Elvis may have left the building, but his impact on the right of publicity continues to be an integral part of Tennessee law. And the King's legacy now includes efforts to control the proliferation of artificial intelligence in the music industry.

In late March, the Volunteer State – which for decades has afforded an expansive right of publicity protection for names and likenesses, but not voices – further extended that protection to individuals' voices in light of the increased popularity and accessibility of AI-generated audio tracks, while at the same time memorializing First Amendment and fair use as an express exemption.

On March 21, 2024, Tennessee Governor Bill Lee was joined by singer songwriter Luke Bryan and key legislators as he signed the Ensuring Likeness Voice and Image Security (ELVIS) Act, which renamed the existing "Personal Rights Protection Act of 1984"  and added "voice" so that the unauthorized commercial use of a voice which is "readily identifiable and attributable to a particular individual" will constitute a misdemeanor and also be subject to a private right of action for actual damages.  The ELVIS Act also leaves in place the possibility of treble damages when the defendant knowingly uses an unauthorized voice replica, and treble damages plus attorney's fees where the defendant uses an unauthorized voice replica of someone who served in the armed forces. In addition to protecting the unauthorized commercial use of a person's voice – as many other states already do under their right of publicity statutes – the ELVIS Act appears to be the first statute in the country to specifically focus on AI-generated voice replicas.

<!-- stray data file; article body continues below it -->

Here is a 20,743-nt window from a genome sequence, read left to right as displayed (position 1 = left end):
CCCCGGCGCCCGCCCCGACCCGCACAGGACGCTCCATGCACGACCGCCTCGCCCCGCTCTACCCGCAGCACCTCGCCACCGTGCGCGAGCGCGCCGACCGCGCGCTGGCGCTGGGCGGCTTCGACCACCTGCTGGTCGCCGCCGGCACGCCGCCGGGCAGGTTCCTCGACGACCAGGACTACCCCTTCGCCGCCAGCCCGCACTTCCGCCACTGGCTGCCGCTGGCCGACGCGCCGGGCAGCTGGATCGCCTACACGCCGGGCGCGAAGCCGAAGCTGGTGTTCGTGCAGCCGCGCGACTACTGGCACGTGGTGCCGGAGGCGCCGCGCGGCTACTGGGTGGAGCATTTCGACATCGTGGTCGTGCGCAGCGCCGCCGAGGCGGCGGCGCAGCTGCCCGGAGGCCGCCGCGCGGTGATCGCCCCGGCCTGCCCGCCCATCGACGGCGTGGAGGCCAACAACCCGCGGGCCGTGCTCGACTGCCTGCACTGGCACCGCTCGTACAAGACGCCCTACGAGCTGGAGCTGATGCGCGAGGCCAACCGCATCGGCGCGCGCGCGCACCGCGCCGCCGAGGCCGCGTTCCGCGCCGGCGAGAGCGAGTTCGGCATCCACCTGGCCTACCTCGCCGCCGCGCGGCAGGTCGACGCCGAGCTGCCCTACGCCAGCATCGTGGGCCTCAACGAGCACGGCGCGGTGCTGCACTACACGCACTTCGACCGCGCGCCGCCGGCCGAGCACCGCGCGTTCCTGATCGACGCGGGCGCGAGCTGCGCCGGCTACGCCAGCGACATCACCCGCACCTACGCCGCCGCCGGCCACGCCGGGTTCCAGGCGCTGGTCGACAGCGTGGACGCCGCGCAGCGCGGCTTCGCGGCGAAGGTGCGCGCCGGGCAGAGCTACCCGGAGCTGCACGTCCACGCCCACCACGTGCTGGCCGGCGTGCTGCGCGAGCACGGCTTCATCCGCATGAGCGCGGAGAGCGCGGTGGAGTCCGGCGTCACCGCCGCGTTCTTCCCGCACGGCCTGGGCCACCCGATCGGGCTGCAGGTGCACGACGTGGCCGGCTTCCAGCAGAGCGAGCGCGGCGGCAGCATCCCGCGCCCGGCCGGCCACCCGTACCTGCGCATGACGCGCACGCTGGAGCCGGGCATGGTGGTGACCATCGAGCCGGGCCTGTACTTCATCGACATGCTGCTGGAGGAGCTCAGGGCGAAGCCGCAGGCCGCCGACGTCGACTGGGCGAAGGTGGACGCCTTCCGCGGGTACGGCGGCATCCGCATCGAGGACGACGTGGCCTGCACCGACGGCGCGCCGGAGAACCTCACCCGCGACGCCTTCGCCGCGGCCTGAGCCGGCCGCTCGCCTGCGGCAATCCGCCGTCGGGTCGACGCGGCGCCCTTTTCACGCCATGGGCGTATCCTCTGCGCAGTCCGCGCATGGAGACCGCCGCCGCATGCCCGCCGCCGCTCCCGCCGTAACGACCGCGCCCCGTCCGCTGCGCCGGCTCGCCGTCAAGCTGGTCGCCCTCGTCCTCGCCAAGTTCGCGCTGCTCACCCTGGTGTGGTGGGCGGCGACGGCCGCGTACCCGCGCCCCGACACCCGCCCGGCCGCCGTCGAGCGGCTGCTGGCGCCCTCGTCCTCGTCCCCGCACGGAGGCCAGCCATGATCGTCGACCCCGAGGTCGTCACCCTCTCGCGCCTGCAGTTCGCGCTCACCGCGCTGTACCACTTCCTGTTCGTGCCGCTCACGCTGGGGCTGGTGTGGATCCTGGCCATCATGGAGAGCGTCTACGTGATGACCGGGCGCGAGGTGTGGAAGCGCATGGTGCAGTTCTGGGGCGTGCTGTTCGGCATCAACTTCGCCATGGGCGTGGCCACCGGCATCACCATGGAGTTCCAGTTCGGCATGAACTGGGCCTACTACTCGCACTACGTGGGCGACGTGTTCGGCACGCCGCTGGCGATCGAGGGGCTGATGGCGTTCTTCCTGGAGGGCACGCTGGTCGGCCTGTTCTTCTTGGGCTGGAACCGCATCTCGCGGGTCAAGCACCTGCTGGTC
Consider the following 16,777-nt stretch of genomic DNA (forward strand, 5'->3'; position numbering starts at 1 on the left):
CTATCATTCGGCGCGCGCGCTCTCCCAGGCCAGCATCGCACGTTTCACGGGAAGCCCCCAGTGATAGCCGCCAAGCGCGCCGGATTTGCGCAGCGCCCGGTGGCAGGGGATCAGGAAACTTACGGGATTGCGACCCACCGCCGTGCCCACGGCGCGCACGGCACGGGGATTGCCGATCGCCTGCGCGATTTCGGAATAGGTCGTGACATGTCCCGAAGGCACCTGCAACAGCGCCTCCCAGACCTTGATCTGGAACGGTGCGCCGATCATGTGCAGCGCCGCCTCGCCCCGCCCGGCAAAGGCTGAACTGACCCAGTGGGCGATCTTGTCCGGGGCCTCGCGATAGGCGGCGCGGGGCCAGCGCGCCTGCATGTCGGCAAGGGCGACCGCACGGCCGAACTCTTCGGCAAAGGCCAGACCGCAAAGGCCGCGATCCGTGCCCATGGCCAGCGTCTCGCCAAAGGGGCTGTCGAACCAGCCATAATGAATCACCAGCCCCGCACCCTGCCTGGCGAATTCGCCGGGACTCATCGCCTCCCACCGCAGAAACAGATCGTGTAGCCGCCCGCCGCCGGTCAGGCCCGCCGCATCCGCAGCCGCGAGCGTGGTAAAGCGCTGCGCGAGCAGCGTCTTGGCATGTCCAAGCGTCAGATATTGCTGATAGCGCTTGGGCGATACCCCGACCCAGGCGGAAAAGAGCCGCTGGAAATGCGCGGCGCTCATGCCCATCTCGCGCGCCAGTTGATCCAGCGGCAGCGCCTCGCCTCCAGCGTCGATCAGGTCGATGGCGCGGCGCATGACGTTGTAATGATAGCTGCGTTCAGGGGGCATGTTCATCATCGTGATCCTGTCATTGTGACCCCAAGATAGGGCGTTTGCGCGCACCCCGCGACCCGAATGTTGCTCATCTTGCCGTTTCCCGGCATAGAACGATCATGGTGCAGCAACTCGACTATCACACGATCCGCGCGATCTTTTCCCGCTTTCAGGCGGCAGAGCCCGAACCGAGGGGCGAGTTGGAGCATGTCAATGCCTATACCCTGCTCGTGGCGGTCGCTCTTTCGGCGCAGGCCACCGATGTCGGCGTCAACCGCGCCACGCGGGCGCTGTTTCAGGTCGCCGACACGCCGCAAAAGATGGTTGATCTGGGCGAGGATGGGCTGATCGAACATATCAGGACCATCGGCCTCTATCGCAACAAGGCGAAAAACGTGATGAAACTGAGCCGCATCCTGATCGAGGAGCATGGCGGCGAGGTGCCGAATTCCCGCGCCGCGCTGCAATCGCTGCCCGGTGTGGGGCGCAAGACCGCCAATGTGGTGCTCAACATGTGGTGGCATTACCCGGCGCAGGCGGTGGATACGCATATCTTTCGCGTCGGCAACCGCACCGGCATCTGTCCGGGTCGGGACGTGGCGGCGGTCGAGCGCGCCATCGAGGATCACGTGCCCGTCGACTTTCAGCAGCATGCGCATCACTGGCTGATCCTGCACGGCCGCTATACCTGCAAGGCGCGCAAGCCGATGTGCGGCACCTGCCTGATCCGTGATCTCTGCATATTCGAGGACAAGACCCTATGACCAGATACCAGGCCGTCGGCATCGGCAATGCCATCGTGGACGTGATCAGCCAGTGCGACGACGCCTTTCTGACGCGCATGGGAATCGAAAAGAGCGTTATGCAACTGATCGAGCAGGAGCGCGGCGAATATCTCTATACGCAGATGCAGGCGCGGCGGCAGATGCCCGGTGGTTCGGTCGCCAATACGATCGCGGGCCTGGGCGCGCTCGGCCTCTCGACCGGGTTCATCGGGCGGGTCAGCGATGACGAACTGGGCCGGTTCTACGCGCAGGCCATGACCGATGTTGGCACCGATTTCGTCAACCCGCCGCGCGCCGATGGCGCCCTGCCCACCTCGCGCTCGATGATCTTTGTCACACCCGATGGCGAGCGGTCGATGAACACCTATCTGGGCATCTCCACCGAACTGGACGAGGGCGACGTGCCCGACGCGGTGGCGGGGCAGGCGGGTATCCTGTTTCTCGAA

The law, which takes effect on July 1, 2024, will allow a recording artist to sue over the commercial use of his or her voice. A separate provision of the ELVIS Act takes direct aim at AI platforms by allowing a lawsuit against any person who "makes available an algorithm, software, tool, or other technology, service, or device" with the "primary purpose or function" of creating unauthorized recordings of a person's voice.